The opinion of the court was delivered by: Judge Munley
Before the court are plaintiff's objections (Doc. 81) to the report and recommendation (Doc. 80) of Magistrate Judge Malachy E. Mannion, which proposes that we grant the defendants' motions for summary judgment and dismiss all other outstanding motions in the case as moot. Plaintiff objects to the report and recommendation. The matter has been briefed, and is ripe for disposition. Background
Plaintiff filed the instant complaint on June 6, 2006, while he was incarcerated at the Federal Correctional Institution in Allenwood, Pennsylvania. (See Doc. 1). The complaint stems from an altercation that occurred at the prison on April 9, 2006. Plaintiff alleges that on that day he and Defendant Parker, a correctional officer, had a verbal dispute in plaintiff's cell. (Complaint (hereinafter "Complt." Doc. 1) at 4). The correctional officer insulted plaintiff when he appeared to disobey an order, ridiculing plaintiff about his ethnic origin and sexuality. (Id.). Minutes later, Parker reappeared, accompanied by Defendants Marr, Betzer, Cioffi and Garrison, who were also corrections officers.*fn1 (Id.). Plaintiff alleges that the officers entered his cell and beat him up, picking him up and dropping him on the floor. (Id.). He hit his head on the wall, as well as injuring his face. (Id.). Plaintiff sustained cuts to his left and right elbows. (Id.). He also suffered from a head contusion and decreased vision in his right eye. (Id.). The alleged beating also caused plaintiff to suffer from blood in his urine. (Id.). After their attack, Defendant Marr asked plaintiff if he needed to see a doctor. (Id.). Plaintiff responded affirmatively. (Id.). The physician's assistant who saw plaintiff refused his request to take pictures of his injuries. (Id.). The physician's assistant instead took plaintiff's information and left without providing any medication. (Id.). While plaintiff received ibuprofen from another physician's assistant later in the day, officers refused his requests to be taken to the hospital or receive more extensive treatment and examination. (Id. at 5).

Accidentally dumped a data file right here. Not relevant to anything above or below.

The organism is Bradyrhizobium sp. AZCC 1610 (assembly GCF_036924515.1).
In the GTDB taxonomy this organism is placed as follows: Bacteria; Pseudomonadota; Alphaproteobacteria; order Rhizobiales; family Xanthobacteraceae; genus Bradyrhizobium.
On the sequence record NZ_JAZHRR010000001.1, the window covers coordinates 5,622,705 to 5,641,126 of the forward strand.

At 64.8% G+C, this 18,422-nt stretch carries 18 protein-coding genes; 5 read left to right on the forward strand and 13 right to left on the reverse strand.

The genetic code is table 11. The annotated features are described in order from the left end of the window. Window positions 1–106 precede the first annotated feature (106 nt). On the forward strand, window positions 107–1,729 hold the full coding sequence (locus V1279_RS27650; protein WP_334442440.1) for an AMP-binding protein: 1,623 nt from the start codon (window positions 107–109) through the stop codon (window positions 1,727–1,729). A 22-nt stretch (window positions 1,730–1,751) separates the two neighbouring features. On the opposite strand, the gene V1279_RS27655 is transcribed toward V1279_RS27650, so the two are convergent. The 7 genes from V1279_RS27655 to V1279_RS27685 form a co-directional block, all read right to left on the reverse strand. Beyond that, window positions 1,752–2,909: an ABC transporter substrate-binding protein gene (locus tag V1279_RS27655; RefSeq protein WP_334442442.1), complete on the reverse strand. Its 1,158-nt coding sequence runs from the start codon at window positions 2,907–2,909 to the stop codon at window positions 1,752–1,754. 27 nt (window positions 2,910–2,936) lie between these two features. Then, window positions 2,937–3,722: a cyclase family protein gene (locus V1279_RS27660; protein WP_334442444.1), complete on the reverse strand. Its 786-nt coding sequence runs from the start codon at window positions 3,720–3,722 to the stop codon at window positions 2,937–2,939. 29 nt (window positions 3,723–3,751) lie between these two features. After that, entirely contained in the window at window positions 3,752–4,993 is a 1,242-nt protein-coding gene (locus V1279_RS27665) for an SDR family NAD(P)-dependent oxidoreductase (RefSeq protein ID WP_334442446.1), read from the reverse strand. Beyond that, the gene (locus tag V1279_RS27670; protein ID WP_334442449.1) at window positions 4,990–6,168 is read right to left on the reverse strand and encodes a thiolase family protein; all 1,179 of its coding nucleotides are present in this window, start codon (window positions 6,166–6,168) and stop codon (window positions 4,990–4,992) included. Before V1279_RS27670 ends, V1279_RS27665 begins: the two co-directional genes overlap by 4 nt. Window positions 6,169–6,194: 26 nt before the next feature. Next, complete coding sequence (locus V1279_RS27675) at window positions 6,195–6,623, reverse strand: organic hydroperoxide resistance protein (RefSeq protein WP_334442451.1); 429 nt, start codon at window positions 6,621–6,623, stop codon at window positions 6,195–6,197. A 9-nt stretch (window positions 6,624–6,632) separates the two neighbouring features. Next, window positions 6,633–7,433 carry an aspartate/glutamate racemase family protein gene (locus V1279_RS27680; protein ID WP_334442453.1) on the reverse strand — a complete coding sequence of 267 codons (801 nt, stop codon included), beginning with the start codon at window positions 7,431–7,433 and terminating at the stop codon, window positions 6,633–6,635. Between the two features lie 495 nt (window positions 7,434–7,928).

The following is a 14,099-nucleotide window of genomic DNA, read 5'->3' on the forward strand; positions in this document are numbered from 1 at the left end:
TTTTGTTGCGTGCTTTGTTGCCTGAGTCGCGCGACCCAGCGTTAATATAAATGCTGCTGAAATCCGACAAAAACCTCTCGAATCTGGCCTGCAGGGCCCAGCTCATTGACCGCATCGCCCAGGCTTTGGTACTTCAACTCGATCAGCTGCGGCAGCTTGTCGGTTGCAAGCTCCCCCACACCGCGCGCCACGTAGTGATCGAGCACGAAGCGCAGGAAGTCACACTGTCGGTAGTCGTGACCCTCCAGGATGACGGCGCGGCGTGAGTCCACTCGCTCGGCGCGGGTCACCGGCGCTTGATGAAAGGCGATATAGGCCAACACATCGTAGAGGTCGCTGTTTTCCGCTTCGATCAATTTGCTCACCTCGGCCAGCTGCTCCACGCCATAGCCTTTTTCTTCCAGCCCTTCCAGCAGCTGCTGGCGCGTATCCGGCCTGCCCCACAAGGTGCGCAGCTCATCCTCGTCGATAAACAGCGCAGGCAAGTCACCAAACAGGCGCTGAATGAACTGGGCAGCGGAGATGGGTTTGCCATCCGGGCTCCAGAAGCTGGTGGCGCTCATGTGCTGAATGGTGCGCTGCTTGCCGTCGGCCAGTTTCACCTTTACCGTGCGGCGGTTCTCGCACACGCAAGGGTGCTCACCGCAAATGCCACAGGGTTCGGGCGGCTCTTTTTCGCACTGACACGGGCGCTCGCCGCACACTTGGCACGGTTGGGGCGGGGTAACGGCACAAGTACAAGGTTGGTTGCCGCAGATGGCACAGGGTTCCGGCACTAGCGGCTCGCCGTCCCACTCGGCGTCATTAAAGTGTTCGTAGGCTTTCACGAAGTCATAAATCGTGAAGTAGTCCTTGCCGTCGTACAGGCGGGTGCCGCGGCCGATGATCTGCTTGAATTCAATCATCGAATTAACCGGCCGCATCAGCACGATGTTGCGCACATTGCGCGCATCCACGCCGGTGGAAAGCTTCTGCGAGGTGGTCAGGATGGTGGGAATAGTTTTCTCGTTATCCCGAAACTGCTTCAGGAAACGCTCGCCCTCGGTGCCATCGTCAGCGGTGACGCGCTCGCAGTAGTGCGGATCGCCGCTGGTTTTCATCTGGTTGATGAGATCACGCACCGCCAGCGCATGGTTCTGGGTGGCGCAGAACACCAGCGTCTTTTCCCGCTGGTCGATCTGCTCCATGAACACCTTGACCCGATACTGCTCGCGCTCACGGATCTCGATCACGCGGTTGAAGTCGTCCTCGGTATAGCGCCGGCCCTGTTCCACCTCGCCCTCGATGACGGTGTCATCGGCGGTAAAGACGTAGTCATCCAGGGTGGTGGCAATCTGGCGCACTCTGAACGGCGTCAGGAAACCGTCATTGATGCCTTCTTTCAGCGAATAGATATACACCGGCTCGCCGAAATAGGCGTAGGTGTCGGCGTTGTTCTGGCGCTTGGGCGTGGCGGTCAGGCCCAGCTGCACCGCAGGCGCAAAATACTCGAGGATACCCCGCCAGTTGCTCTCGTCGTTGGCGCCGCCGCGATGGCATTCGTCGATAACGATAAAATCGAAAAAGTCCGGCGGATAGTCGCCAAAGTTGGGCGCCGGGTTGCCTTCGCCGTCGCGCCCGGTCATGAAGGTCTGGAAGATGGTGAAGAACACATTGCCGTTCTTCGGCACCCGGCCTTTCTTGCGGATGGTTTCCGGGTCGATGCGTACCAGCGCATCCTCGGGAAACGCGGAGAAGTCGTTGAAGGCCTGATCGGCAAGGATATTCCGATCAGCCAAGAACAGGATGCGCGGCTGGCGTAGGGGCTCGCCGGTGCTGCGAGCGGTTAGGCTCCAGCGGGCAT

Plaintiff contends that as a result of this incident he suffers from anxiety. (Id.). He fears that the officers will beat him again, and has nightmares about that possibility. (Id.). Post-traumatic stress disorder has made plaintiff easy to startle and fearful of threats and retaliation from his assailants. (Id.). Because of this situation, plaintiff has sought transfer to another facility. (Id.). Officials in the prison system have refused this request. (Id.).
Plaintiff's complaint contends that he pursued his administrative remedies in the case, but prison official's failure to respond made that avenue of relief fruitless. (Id. at 6).
Prior to discovery, Defendants Marr, Parker and Cioffi filed a motion to dismiss the complaint. (Doc. 47). When discovery closed, they submitted another motion on May 30, 2007, this time for summary judgment. (Doc. 68). On May 3, 2007, Defendants Hogsten, Betzer and Garrison submitted their own motion for summary judgment. (Doc. 54). Both of these motions contended that plaintiff had not exhausted his administrative remedies and therefore could not bring suit. On April 30, plaintiff filed a motion for a sixty-day extension of time to respond to defendants' motions. (Doc. 50). Magistrate Judge Mannion granted this motion. (Doc. 57). On May 21, 2007, plaintiff filed another motion for an extension of time to respond to defendants' motions. (Doc. 63). The court took no action on this motion. Still, plaintiff never filed a brief in opposition to the motions for summary judgment, nor did he file any opposing statement of facts. During the pendency of the action, plaintiff filed four motions to compel discovery (Docs. 59, 71-73).